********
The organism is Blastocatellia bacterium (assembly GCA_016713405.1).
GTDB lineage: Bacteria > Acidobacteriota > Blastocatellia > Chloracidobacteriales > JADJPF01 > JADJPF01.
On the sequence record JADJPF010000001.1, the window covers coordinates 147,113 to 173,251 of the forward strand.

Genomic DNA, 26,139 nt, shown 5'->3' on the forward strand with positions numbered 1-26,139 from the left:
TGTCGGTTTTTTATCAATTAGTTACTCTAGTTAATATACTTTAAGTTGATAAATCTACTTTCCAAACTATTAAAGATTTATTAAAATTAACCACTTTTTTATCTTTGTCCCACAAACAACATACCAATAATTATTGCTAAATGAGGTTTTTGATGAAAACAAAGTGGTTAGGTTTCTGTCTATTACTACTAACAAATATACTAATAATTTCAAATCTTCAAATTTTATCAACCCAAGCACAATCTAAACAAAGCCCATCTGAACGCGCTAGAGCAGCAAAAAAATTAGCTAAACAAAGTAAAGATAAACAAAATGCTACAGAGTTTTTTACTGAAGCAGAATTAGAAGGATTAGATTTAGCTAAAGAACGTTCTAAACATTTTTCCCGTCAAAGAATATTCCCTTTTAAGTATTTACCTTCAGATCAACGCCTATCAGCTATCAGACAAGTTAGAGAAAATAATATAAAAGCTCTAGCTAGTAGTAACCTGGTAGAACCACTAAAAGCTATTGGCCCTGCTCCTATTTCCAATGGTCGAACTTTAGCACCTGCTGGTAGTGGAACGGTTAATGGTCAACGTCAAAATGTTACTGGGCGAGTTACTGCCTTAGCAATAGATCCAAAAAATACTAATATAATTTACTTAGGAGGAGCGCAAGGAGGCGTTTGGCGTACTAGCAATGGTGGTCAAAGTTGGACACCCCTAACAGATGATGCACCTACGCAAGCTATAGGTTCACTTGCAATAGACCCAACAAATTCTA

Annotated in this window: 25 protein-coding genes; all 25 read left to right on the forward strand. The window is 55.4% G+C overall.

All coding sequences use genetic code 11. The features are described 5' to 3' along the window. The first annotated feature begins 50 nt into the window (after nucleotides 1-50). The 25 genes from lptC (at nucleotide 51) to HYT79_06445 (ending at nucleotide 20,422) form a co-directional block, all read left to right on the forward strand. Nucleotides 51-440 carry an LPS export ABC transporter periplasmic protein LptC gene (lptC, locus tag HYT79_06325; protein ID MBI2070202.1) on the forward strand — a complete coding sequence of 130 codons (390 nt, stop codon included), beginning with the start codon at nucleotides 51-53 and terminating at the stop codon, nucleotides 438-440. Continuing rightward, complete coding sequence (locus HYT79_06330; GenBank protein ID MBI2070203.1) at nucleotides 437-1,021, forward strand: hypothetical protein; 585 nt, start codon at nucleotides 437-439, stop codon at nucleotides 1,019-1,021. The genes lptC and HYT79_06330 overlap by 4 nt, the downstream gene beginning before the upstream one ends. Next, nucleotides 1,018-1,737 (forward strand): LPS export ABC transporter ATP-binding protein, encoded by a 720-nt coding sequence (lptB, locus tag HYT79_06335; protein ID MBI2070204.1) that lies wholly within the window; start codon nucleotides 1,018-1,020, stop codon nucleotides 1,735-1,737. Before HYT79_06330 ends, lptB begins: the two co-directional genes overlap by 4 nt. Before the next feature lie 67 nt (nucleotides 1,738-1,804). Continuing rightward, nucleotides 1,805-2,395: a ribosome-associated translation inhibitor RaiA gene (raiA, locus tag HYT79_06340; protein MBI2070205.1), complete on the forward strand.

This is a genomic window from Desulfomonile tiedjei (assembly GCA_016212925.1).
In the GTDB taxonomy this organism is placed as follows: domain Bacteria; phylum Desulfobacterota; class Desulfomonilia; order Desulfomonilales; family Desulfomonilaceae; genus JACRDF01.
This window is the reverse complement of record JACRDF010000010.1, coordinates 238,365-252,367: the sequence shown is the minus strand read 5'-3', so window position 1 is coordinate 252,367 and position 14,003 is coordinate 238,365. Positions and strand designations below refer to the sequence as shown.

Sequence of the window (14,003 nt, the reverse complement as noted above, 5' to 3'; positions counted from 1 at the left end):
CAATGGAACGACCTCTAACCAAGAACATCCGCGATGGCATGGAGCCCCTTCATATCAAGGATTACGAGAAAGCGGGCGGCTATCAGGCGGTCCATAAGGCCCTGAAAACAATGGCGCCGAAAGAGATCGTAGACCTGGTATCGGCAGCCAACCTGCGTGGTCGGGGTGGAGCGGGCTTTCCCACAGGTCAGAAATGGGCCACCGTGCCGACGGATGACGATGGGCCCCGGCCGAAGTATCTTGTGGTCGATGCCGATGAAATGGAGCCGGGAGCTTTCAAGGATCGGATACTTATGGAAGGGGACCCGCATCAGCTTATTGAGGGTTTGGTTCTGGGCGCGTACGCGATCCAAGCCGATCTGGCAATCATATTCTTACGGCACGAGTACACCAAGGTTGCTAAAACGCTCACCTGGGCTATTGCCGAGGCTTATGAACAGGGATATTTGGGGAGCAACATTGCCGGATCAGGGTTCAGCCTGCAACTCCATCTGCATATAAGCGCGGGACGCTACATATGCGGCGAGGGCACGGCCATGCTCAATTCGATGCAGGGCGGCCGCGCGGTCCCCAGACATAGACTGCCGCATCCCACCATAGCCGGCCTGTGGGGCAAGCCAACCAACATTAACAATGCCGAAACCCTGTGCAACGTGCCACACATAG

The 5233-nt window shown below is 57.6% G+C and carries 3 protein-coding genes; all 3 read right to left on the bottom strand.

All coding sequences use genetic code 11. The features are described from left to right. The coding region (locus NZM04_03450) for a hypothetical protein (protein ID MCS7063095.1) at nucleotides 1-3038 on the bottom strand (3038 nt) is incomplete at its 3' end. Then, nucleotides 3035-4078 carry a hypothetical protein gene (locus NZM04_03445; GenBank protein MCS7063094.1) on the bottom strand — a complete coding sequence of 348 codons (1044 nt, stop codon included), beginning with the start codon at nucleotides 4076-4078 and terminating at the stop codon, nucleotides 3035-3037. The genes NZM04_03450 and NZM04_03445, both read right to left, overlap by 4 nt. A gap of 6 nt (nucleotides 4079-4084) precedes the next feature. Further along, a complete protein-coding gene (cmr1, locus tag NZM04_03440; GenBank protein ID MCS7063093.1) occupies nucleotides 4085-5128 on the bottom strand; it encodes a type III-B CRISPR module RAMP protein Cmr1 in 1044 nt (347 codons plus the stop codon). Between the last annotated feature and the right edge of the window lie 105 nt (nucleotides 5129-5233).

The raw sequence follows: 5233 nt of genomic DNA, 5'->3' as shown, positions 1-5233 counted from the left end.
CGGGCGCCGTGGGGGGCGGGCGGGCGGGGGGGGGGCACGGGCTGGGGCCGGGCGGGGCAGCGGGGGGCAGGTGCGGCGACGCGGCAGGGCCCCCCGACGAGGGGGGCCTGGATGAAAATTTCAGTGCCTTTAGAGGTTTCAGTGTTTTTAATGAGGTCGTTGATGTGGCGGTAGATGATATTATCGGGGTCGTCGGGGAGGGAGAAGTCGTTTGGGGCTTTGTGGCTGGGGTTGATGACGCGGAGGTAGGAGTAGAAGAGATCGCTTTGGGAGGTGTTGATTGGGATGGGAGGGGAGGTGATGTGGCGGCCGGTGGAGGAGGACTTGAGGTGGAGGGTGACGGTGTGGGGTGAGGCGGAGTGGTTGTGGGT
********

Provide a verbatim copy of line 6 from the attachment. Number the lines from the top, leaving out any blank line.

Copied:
Annotated in this window: 25 protein-coding genes; all 25 read left to right on the forward strand. The window is 55.4% G+C overall.